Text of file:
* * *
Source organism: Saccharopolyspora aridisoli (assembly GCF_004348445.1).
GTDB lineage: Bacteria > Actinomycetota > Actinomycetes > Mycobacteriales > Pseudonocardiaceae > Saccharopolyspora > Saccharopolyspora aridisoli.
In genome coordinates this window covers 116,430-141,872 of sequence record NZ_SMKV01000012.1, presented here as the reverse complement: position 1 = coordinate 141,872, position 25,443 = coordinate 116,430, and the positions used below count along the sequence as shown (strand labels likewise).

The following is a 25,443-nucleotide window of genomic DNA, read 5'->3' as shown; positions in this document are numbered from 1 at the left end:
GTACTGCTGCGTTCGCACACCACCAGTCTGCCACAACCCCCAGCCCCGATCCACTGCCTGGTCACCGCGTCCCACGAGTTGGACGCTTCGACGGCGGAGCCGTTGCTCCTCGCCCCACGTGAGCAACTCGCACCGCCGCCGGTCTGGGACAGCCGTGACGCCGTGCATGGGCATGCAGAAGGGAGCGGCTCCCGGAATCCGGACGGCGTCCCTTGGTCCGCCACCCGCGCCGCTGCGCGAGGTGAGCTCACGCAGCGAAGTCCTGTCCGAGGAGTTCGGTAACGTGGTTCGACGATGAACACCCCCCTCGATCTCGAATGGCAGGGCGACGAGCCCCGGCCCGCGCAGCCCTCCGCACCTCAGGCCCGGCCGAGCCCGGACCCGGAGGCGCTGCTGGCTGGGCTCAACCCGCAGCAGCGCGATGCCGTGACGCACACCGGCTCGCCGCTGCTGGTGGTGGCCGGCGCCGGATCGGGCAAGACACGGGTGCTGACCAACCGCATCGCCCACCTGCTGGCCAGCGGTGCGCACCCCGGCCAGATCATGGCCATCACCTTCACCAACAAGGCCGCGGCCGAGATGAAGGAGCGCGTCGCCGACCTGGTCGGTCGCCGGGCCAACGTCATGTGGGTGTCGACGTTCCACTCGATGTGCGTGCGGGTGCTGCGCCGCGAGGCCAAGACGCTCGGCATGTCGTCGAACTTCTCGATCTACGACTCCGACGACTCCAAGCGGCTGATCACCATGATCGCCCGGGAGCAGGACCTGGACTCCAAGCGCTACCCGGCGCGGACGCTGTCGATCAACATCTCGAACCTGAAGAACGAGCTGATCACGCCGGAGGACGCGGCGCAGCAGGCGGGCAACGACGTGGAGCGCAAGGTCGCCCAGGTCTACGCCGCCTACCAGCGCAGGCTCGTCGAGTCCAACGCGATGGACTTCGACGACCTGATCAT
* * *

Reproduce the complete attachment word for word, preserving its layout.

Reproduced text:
Source organism: Saccharopolyspora aridisoli (assembly GCF_004348445.1).
GTDB lineage: Bacteria > Actinomycetota > Actinomycetes > Mycobacteriales > Pseudonocardiaceae > Saccharopolyspora > Saccharopolyspora aridisoli.
In genome coordinates this window covers 116,430-141,872 of sequence record NZ_SMKV01000012.1, presented here as the reverse complement: position 1 = coordinate 141,872, position 25,443 = coordinate 116,430, and the positions used below count along the sequence as shown (strand labels likewise).

The following is a 25,443-nucleotide window of genomic DNA, read 5'->3' as shown; positions in this document are numbered from 1 at the left end:
GTACTGCTGCGTTCGCACACCACCAGTCTGCCACAACCCCCAGCCCCGATCCACTGCCTGGTCACCGCGTCCCACGAGTTGGACGCTTCGACGGCGGAGCCGTTGCTCCTCGCCCCACGTGAGCAACTCGCACCGCCGCCGGTCTGGGACAGCCGTGACGCCGTGCATGGGCATGCAGAAGGGAGCGGCTCCCGGAATCCGGACGGCGTCCCTTGGTCCGCCACCCGCGCCGCTGCGCGAGGTGAGCTCACGCAGCGAAGTCCTGTCCGAGGAGTTCGGTAACGTGGTTCGACGATGAACACCCCCCTCGATCTCGAATGGCAGGGCGACGAGCCCCGGCCCGCGCAGCCCTCCGCACCTCAGGCCCGGCCGAGCCCGGACCCGGAGGCGCTGCTGGCTGGGCTCAACCCGCAGCAGCGCGATGCCGTGACGCACACCGGCTCGCCGCTGCTGGTGGTGGCCGGCGCCGGATCGGGCAAGACACGGGTGCTGACCAACCGCATCGCCCACCTGCTGGCCAGCGGTGCGCACCCCGGCCAGATCATGGCCATCACCTTCACCAACAAGGCCGCGGCCGAGATGAAGGAGCGCGTCGCCGACCTGGTCGGTCGCCGGGCCAACGTCATGTGGGTGTCGACGTTCCACTCGATGTGCGTGCGGGTGCTGCGCCGCGAGGCCAAGACGCTCGGCATGTCGTCGAACTTCTCGATCTACGACTCCGACGACTCCAAGCGGCTGATCACCATGATCGCCCGGGAGCAGGACCTGGACTCCAAGCGCTACCCGGCGCGGACGCTGTCGATCAACATCTCGAACCTGAAGAACGAGCTGATCACGCCGGAGGACGCGGCGCAGCAGGCGGGCAACGACGTGGAGCGCAAGGTCGCCCAGGTCTACGCCGCCTACCAGCGCAGGCTCGTCGAGTCCAACGCGATGGACTTCGACGACCTGATCAT